Speaking on the last day of the conference, the Rt Hon Andrew Lansley MP, Secretary of State for Health, outlined how local and central government need to work together to realise real change in health and wellbeing. He said that any reforms had to be evolutionary and build on what is already working such as JSNAs (Joint Strategic Needs Assessments) that would be taken seriously.
Reflecting on the establishment of 138 Health and Wellbeing centres to date, he was positive about the role councils should play saying that local government would bring strategy and leadership to drive the changes forward. However an area he singled out for better leadership was social work and he said that the College of Social Workers should play a key role, whilst maintaining that registration was voluntary.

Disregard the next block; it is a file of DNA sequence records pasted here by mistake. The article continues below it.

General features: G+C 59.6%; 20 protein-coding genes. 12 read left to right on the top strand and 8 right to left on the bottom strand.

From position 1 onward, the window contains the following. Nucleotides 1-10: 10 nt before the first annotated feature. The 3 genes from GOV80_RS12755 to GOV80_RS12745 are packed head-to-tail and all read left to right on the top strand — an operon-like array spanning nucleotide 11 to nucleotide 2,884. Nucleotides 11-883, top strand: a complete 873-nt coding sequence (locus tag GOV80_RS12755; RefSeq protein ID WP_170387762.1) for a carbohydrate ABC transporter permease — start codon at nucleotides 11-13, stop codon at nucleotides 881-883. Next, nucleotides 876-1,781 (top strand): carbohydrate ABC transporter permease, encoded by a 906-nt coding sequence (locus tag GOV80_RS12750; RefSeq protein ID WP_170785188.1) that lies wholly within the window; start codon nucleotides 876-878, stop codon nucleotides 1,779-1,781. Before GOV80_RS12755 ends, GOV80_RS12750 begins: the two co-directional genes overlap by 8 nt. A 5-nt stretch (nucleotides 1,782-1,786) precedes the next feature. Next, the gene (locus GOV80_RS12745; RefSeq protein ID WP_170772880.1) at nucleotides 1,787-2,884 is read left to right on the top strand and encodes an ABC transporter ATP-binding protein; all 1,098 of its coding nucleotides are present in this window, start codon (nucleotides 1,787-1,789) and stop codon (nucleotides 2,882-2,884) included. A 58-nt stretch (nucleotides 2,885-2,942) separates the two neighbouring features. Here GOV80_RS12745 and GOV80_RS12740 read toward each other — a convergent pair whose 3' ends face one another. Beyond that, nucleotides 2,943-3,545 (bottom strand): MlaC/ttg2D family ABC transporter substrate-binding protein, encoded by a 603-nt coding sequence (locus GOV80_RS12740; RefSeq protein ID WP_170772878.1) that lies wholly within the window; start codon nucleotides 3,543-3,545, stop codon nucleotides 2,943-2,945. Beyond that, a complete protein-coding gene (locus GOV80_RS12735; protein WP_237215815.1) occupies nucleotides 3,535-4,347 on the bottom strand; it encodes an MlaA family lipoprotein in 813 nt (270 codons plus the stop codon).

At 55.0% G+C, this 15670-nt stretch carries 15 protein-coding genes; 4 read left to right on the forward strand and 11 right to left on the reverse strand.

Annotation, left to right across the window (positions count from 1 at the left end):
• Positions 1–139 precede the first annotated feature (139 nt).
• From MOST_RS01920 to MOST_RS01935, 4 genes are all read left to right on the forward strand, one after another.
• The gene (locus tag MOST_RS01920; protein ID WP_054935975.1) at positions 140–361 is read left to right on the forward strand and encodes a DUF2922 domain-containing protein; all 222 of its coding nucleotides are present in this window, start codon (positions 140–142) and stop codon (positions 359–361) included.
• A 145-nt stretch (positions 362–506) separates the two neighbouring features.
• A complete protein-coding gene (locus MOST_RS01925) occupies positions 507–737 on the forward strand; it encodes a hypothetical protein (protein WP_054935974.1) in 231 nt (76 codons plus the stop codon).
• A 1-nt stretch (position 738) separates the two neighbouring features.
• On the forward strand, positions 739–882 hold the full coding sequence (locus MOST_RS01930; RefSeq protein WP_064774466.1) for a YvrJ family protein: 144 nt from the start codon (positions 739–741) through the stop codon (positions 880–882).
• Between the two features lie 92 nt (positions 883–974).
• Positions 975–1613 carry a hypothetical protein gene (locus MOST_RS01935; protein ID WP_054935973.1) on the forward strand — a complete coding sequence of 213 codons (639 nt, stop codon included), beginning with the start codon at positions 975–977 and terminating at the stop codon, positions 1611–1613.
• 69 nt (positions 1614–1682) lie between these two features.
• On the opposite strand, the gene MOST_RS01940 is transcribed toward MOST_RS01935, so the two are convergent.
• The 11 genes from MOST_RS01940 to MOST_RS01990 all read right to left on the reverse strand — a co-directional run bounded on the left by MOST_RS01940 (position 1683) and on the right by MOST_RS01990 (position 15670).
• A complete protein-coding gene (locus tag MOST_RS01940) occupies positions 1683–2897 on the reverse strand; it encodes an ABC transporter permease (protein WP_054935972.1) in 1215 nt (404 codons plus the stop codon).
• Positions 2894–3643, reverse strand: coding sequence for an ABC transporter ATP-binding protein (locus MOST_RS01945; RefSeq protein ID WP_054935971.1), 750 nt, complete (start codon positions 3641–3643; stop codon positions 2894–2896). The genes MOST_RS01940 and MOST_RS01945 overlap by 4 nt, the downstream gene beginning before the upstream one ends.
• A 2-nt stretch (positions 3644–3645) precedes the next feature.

Referring to the recent Dilnot report, he invited views on this saying he wanted consensus so he could be part of a government that sorts this out. However when asked by a member of the audience what the timescales would likely be, he gave a very politician-like response by suggesting an update in Spring in conjunction with a White Paper that would lay out further timescales.
He acknowledged that it had been a tough time financially for councils this year but did imply that it could have been worse. He also said that we shouldn’t repeat the failures of the past and that experience of care must improve. However, to end on an upbeat note, Lansley complimented Peter Hay and ADASS for their incredible leadership of Southern Cross that helped to protect residents’ interests.
There wasn’t too much time at the end for questions but then again, there were only a few hands in the air! Not sure whether that’s a good or a bad thing? Quite honestly, it had been a long morning, it was a bit chilly in the auditorium and I think everyone was thinking about a warming cuppa.